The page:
Butcher Bay in September’s Nylon Guys:
David Kaufman and NYCGo have included Butcher Bay in roundup of NYC seafood joints. Kaufman write:
Set on a quiet East Village side street, Butcher Bay is the latest culinary expedition for young, tattooed chef Eric Simpson, formerly of Perry Street in the West Village and Tailor in SoHo. At its heart, Butcher Bay is a neighborhood kind of joint, luring in East Village hipsters who enjoy the joint’s grown-up dishes. Simpson is wise to keep the restaurant’s menu focused, with mouthwatering mac and cheese, fish tacos with rice and beans, and a warm salad of squid and escarole. Butcher Bay even has a raw bar with fresh oysters. There’s so much seafood here, it’s hard to believe the intimate space once housed a burger joint.
Photo by Ian Ference
As a part of his new bar menu, chef Eric Simpson proves that fried chicken is equally yummy chilled. He takes organic birds and slow poaches them in a brine of salt, sugar and water. Once they’re almost cooked, he cools them, soaks them in buttermilk, dunks them in eggs and rolls them in a flour and cornstarch mix twice. (The double breading that keeps them extra crispy.) The meat is fried for a couple of minutes and then chilled up to 24 hours in advance before it’s topped with onion cole slaw ($7).
The second is a round-up of Chef Eric Simpson’s favorite songs to listen to while on the job, cooking up all the delicious food.
Go East, GrandLife NYC proclaims in their East Village roundup. And we heartily agree. Especially because they included both Butcher Bay and Tonda in the article:
There is a feel for the New England coastline at four-month old Butcher Bay. With its cheery red façade and intimate, honey colored wood dining room, you’ll swear you’re at a high-end clam shack on the Cape. The artfully tattooed Chef Eric Simpson (formerly of Jean George Vongerichten’s Perry St presides over an open kitchen that churns out a limited but well-executed menu that includes lobster rolls, fish and chips and even a barbecued tofu option. The staff is more than eager to help pair your oysters or lobster B.L.T. with one of their artisanal beers on tap. Unfortunately, zoning regulations keeps the large backyard off limits to patrons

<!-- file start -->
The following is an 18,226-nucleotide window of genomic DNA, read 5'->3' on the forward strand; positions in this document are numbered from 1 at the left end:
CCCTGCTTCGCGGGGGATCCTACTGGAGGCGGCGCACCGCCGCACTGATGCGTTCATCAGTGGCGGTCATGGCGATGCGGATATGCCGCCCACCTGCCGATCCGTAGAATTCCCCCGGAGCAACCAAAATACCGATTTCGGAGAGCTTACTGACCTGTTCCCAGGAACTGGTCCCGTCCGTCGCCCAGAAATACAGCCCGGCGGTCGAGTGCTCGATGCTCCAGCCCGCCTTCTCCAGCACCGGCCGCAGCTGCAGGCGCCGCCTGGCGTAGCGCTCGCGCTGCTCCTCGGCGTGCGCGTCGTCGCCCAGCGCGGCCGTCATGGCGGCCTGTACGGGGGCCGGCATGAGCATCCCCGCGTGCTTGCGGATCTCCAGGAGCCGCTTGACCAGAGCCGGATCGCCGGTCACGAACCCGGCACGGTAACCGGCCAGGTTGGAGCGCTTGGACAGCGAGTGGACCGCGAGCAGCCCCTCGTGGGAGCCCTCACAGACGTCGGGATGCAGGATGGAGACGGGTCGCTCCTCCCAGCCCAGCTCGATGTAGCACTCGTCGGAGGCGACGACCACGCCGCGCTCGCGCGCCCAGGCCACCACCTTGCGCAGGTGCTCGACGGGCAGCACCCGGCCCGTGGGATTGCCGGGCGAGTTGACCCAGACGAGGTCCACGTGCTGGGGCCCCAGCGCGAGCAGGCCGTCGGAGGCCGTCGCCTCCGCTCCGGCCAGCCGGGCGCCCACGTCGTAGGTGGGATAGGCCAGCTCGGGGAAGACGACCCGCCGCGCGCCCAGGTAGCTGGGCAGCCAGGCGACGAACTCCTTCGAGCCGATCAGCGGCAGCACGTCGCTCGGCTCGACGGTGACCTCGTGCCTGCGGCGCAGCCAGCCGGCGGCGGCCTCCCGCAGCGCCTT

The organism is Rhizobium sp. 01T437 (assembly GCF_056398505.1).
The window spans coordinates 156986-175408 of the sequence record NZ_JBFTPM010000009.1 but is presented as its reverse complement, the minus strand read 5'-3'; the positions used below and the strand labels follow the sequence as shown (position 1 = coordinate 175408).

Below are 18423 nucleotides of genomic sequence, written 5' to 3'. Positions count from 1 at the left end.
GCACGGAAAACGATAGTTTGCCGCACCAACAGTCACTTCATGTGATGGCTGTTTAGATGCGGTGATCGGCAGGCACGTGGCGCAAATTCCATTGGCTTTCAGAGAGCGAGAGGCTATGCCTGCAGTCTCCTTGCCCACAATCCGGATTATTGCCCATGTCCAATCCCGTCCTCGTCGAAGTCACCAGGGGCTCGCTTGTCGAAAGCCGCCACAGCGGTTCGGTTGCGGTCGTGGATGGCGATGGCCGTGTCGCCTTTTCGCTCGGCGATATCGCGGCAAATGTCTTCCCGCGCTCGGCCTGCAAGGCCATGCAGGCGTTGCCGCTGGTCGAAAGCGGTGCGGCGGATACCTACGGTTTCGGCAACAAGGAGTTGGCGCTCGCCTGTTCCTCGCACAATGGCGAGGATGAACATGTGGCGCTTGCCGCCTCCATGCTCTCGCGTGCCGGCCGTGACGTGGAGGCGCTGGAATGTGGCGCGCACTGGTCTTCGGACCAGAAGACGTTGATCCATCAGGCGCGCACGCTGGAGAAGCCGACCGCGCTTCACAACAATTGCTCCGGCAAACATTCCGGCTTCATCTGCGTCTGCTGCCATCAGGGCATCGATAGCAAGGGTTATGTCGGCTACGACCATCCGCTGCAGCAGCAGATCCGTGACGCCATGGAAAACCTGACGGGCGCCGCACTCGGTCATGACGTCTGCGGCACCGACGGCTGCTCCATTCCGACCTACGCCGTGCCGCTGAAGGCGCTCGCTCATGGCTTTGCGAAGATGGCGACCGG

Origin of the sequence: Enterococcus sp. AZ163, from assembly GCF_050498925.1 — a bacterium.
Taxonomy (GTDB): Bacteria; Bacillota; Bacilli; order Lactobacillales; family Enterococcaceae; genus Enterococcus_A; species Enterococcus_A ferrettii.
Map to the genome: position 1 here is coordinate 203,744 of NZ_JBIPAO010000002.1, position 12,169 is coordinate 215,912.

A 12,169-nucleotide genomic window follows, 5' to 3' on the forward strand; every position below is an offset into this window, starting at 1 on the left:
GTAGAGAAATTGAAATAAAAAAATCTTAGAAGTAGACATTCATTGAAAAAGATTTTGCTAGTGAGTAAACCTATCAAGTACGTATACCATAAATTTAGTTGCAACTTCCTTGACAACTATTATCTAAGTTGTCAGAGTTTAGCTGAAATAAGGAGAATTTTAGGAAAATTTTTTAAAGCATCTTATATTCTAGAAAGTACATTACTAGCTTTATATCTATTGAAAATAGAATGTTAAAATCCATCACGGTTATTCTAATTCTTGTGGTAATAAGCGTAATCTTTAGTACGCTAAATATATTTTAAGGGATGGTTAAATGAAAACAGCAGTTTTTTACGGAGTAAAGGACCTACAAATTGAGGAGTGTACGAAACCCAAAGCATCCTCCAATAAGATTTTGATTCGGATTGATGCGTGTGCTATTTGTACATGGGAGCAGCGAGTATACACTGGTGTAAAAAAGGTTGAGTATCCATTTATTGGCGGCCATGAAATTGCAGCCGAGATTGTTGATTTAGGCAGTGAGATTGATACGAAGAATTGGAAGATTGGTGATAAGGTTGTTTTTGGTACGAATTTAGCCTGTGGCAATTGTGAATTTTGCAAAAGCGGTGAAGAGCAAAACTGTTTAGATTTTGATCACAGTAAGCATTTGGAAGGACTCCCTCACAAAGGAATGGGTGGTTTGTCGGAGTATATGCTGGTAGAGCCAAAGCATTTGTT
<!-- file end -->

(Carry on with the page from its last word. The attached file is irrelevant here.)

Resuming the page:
One of Butcher Bay’s partners, restaurateur and filmmaker Bob Giraldi, has slung his dough into the pizzeria ring and opened up Tonda a block away in the large space that once held E.U. The restaurant’s outdoor patio makes it the perfect spot to people watch while enjoying the crusty yet chewy Neapolitan-style pizza. Inside, a wood fired oven has a rotating stone so that each side of the pie gets equal exposure to the fire emanating from the center of the 900-degree plus oven.
Photos by Alia Mansoori
Go pick up the latest issue of Nylon Guys Magazine , the August edition, for a great biographical interview with our chef, Eric Simpson. He answers questions about his time at Tailor and Butcher Bay, and even posed for a picture with photog Erin Barry. The article, “Two If By Sea”, gives a little background on Eric’s new ceviche, too: “raw fish with a white soy marinade, sake-cured trout roe, pineapple, and basil,” he says, “I didn’t think it was going to sell, but it’s been selling out every day.”
Serious Eats is one of our favorite food blogs on the net, so we were quite pleased when foodie Kathy YL Chan singled out our french toast for inclusion on the blog:
The French toast dessert at Butcher Bay in the East Village is one fine example. Four single-bite triangles of French toast (buttery crisp, the sort of texture that only brioche could dream to achieve) is paired with a smooth quenelle of housemade maple ice cream—bold, with an in-your-face maple punch. To finish, there’s roasted peanut caramel and bacon crumble. You just can’t argue with that.
Photo courtesy of Kathy YL Chan and Serious Eats.
BlackBook Magazine and writer Ethan Wolff get some words of advice from Chef Eric Simpson from Butcher Bay on how to make the best clambake. And no, it’s not as hard as it looks. “This is a New York City kitchen-friendly dish because it’s one pot and that’s the whole idea,” Eric says, “That’s how I cook at home. If I need more than one pan to cook my meal, that’s too much work. I don’t want to do dishes on my day off.
“Working at Tailor, it was this amazing million-dollar kitchen with guys covered in tattoos and blasting metal,” Simpson says. “It had a huge effect on the way I like to run this place, just that whole idea of a comfortable vibe, it’s an approachable East Village restaurant, but then trying to capitalize on surprising people. Because it’s fun when you realize you’re getting more than you expected.”
Photos courtesy of BlackBook Magazine and Ethan Wolff.